Rep. Gary Peters (D-Mich.) will officially announce he's running for the Senate on Wednesday, two source close to Peters confirm with The Hill.

Peters has had an eye on the race since Sen. Carl LevinCarl LevinA package proposal for repatriation Silencing of Warren another example of hyperpartisan Senate GOP going nuclear over Gorsuch might destroy filibuster forever MORE (D-Mich.) announced his retirement, and has been preparing for a run in recent weeks. He'll be the first major candidate of either party to jump in.

The congressman has a strong track record in tough races. He won a suburban swing district in 2008 and held onto it during the 2010 GOP wave. After Republicans eliminated his district in redistricting, Peters defeated another sitting congressman to become just one of two white Democrats to represent an African-American majority district in the country.

"Gary has the right kind of experience to bring people together and take on the real challenges facing Michigan," said one source close to the congressman. "He has a broad appeal to voters of all stripes and his background in small business will help drive the state forward."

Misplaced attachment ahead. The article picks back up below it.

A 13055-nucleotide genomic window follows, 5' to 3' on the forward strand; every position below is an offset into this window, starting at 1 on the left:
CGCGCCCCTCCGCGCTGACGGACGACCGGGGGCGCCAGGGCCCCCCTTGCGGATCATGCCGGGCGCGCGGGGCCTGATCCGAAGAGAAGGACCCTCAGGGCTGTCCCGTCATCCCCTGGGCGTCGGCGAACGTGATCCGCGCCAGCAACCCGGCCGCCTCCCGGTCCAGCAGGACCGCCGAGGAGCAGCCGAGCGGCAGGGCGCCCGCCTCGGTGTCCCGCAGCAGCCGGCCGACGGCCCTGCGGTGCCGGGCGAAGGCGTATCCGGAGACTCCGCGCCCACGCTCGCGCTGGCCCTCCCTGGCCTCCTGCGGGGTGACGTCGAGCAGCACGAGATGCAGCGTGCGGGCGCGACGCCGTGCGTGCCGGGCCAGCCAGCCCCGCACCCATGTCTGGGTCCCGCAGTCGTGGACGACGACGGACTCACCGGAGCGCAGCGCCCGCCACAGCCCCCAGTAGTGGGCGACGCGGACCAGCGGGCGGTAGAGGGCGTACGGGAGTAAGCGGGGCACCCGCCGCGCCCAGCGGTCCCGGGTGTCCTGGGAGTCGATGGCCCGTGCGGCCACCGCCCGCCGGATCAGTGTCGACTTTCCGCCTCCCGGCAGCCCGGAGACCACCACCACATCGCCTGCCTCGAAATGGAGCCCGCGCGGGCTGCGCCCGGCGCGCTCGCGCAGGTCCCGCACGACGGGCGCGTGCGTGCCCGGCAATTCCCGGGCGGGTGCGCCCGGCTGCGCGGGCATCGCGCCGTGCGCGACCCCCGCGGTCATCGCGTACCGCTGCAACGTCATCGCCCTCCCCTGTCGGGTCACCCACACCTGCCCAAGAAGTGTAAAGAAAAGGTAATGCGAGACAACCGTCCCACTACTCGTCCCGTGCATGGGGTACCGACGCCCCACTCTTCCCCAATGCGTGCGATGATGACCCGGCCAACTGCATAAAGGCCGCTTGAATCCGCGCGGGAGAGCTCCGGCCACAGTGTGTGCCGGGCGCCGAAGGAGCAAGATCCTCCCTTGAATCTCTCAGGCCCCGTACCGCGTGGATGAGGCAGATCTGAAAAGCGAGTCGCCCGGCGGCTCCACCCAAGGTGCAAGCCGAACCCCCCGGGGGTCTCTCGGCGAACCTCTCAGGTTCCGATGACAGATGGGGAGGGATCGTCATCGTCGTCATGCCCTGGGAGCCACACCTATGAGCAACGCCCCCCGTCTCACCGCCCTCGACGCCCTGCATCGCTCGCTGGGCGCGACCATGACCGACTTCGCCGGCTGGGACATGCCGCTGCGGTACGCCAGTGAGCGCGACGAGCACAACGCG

It's been clear for some time that Peters would run. Democratic powerbroker Debbie Dingell's decision earlier this month that she wouldn't run for the seat all but guaranteed him an uncontested primary.

On the GOP side, Reps. Mike Rogers (R-Mich.) and Justin AmashJustin AmashCongress must reform civil asset forfeiture laws A guide to the committees: House GOP rep pushes back on Trump's tweet about town hall protests MORE (R-Mich.) are both considering bids, as is former Michigan Secretary of State Terri Lynn Land (R). Rogers is viewed as a potentially strong candidate in the slightly Democratic-leaning state.

This isn't Peters's first statewide campaign — he narrowly lost a bid to be attorney general in 2002.

The National Republican Senatorial Committee highlighted the loss in an statement and predicted Michigan represents a "great opportunity" for a GOP pickup in 2014. 

"Gary Peters already lost a statewide campaign, and that was before supporting a cap-and-trade energy tax policy that would effectively put Michigan out of business and ObamaCare, which will raise healthcare costs," said NRSC spokesman Brad Dayspring. 

"It takes a special kind of guy like Peters to ask for a promotion from the very same people that his policies would put out of work."

National Journal first reported Peters's plans to announce this week.